While little is known about the epidemiology of ventilator-acquired pneumonia among COVID-19 patients, some studies suggest a higher risk of ventilator-associated pneumonia in this specific population. Ashish K. Khanna, MD, FCCP, FCCM, is joined by Charles-Hervé Vacheron, MD, to discuss the Cohort exposed/nonexposed study among the REA-REZO surveillance network. (Vacheron CH, et al. Crit Care Med. 2022;50:449-459). Charles-Hervé Vacheron is a doctor in the Department of Anaesthesia and Intensive Care at Centre Hospitalier Lyon Sud in Pierre-Bénite, France.
Estimated Time: 22:24 min
Dr. Khanna: Hello and welcome to the Society of Critical Care Medicine’s Critical Care podcast. I’m your host, Ashish Khanna. Today, I’ll be speaking with Charles-Hervé Vacheron, MD, on the article, “Increased Incidence of Ventilator-Acquired Pneumonia in COVID-19 Patients, A Multicentric Cohort Study.” This was published in the March 2022 Critical Care Medicine. To access the full article, visit ccmjournal.org. Dr. Vacheron is a medical doctor. He’s finishing his PhD and he’s with the Department of Anesthesia and Intensive Care at Centre Hospitalier Léon in Léon, France. Welcome, Dr. Vacheron. We are so happy that you are here with us today.
Dr. Vacheron: Thank you, Dr. Khanna. I’m very happy to be with you too.
Dr. Khanna: Great. Before we start, do you have any financial or academic conflicts of interest or disclosures to report to our listeners?
Dr. Vacheron: I have no other disclosure than my patients in intensive care.
Dr. Khanna: Perfect. Patients first. We all work for our patients and, especially in the last two years, life has taught us a lot about how to better take care of our patients with COVID-19. Very, very impressed with your work. I think this is really interesting work. All of us have always thought and believed that the incidence of ventilator-acquired pneumonia in coronavirus disease was really, really high, but your study has clearly shown and proven this. I’m going to start with a very basic question. Why did you choose to study this subject?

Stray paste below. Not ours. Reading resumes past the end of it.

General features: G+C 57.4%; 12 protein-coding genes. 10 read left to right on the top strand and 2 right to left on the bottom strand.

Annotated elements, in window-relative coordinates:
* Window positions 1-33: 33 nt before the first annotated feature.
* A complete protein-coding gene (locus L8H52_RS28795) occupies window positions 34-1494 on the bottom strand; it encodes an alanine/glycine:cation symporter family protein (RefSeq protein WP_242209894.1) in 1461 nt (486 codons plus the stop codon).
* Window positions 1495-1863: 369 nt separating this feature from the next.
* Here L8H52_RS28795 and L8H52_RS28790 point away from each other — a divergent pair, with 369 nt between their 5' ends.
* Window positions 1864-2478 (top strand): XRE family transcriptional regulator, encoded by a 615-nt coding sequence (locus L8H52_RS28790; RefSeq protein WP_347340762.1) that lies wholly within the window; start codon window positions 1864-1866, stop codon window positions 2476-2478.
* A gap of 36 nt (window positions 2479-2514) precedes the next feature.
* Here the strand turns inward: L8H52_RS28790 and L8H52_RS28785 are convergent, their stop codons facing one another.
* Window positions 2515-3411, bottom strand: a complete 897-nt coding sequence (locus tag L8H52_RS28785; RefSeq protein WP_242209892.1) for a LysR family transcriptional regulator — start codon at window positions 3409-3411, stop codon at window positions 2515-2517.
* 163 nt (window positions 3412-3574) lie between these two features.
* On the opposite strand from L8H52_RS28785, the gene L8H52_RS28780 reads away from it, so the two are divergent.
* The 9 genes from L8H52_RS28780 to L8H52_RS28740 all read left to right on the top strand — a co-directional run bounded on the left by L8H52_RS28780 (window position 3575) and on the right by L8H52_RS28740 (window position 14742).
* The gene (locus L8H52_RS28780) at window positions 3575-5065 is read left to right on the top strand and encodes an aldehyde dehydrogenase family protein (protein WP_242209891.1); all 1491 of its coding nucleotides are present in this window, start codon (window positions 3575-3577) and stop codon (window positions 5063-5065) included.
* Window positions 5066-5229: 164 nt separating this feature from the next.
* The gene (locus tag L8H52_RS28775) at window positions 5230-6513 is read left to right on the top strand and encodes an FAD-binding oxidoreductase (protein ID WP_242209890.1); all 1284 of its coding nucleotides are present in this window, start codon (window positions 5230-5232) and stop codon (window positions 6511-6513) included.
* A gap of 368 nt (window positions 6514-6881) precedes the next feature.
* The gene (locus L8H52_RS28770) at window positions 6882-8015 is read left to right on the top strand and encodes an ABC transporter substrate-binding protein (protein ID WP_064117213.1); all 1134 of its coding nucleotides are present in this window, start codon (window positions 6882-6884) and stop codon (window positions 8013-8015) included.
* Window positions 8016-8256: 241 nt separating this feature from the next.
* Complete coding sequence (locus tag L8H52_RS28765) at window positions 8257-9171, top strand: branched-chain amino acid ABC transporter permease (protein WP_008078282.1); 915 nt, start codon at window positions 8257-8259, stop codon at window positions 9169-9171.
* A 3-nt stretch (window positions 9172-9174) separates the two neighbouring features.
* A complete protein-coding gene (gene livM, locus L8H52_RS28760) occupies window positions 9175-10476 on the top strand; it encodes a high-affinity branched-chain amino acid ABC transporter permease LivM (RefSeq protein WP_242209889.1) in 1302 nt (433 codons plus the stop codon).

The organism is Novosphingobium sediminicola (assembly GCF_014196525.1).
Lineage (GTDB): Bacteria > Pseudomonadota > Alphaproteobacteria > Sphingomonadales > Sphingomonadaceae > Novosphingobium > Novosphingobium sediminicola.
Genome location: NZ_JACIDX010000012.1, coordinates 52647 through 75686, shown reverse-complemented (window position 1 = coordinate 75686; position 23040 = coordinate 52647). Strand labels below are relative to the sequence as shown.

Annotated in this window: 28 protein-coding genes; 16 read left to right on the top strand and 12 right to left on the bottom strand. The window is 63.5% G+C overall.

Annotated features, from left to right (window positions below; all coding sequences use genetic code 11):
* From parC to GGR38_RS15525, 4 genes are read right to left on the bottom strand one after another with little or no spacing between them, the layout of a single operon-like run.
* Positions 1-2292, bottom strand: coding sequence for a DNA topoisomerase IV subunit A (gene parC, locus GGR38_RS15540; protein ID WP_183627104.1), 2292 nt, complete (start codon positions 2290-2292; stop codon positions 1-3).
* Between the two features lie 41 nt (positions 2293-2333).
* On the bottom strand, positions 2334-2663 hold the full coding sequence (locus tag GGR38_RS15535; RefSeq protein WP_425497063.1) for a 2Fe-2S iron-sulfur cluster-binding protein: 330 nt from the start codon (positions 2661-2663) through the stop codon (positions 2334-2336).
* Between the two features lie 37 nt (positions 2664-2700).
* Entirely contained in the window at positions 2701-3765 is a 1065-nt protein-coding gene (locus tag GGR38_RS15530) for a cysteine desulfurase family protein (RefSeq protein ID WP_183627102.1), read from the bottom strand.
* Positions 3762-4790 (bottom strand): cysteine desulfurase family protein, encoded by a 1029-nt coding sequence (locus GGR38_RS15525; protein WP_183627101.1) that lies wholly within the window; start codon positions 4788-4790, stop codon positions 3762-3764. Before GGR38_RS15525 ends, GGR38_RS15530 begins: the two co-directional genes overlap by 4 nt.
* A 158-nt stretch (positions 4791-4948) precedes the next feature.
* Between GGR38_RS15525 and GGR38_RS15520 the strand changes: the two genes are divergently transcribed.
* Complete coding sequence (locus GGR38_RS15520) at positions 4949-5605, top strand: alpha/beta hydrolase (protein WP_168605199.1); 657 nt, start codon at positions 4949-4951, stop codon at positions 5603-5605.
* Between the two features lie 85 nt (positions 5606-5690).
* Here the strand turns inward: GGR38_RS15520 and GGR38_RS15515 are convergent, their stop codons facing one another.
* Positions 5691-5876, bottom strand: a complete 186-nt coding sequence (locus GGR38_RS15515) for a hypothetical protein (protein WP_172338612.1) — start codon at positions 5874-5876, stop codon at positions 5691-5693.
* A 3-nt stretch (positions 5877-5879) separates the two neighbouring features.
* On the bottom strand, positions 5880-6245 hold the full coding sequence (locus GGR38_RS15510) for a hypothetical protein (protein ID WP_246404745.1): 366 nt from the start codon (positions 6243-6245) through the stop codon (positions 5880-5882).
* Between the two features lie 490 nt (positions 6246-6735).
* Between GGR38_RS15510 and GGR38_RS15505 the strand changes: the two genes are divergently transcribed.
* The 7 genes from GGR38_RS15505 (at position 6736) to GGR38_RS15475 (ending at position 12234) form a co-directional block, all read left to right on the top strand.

Dr. Vacheron: This is a very interesting question. Thank you for asking me that. I think the beginning of this work comes from the clinical sense that we all have with these COVID patients in intensive care. Briefly, we had a pre-COVID-19 clinical sign. When we had pneumonia, bacterial pneumonia, classical pneumonia, we had a sign of respiratory distress and we intubated the patient for respiratory distress. We maintained these patients for five or six days on mechanical ventilation and if they’re well after that, okay, they could be extubated. With COVID-19, we had to revise our view of pneumonia and viral pneumonia with patients who showed signs of distress very, very late. After intubation, we have a long phase of mechanical ventilation, mainly because we cannot extubate them because of the ventilator-associated pneumonia. I wanted to understand if this was only a point of view of the clinician, and I wanted to show that it was not only in the field that we had problems with ventilator-associated pneumonia but also on the global scale and to understand that there is a real problem with this pneumonia.